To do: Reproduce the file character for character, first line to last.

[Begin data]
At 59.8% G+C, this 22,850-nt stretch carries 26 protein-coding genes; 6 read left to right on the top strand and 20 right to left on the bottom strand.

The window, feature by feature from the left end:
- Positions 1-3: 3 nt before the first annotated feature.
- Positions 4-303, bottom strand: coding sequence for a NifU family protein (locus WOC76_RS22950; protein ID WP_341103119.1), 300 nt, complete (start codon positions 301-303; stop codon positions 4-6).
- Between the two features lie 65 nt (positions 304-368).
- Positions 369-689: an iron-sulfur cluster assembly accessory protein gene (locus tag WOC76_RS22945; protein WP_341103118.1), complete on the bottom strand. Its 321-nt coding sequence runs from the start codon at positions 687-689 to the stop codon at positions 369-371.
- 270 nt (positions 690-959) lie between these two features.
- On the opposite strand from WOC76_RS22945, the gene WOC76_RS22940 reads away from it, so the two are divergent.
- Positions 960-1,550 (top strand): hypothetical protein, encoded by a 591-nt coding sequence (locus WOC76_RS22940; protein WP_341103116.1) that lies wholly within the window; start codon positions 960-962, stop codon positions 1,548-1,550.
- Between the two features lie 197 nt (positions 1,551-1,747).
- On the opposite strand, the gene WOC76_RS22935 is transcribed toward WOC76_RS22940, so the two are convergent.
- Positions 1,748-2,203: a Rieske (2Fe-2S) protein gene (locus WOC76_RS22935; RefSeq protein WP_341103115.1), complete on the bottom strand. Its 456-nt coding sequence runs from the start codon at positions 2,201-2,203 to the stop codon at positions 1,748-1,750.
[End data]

At 59.8% G+C, this 22,850-nt stretch carries 26 protein-coding genes; 6 read left to right on the top strand and 20 right to left on the bottom strand.

The window, feature by feature from the left end:
- Positions 1-3: 3 nt before the first annotated feature.
- Positions 4-303, bottom strand: coding sequence for a NifU family protein (locus WOC76_RS22950; protein ID WP_341103119.1), 300 nt, complete (start codon positions 301-303; stop codon positions 4-6).
- Between the two features lie 65 nt (positions 304-368).
- Positions 369-689: an iron-sulfur cluster assembly accessory protein gene (locus tag WOC76_RS22945; protein WP_341103118.1), complete on the bottom strand. Its 321-nt coding sequence runs from the start codon at positions 687-689 to the stop codon at positions 369-371.
- 270 nt (positions 690-959) lie between these two features.
- On the opposite strand from WOC76_RS22945, the gene WOC76_RS22940 reads away from it, so the two are divergent.
- Positions 960-1,550 (top strand): hypothetical protein, encoded by a 591-nt coding sequence (locus WOC76_RS22940; protein WP_341103116.1) that lies wholly within the window; start codon positions 960-962, stop codon positions 1,548-1,550.
- Between the two features lie 197 nt (positions 1,551-1,747).
- On the opposite strand, the gene WOC76_RS22935 is transcribed toward WOC76_RS22940, so the two are convergent.
- Positions 1,748-2,203: a Rieske (2Fe-2S) protein gene (locus WOC76_RS22935; RefSeq protein WP_341103115.1), complete on the bottom strand. Its 456-nt coding sequence runs from the start codon at positions 2,201-2,203 to the stop codon at positions 1,748-1,750.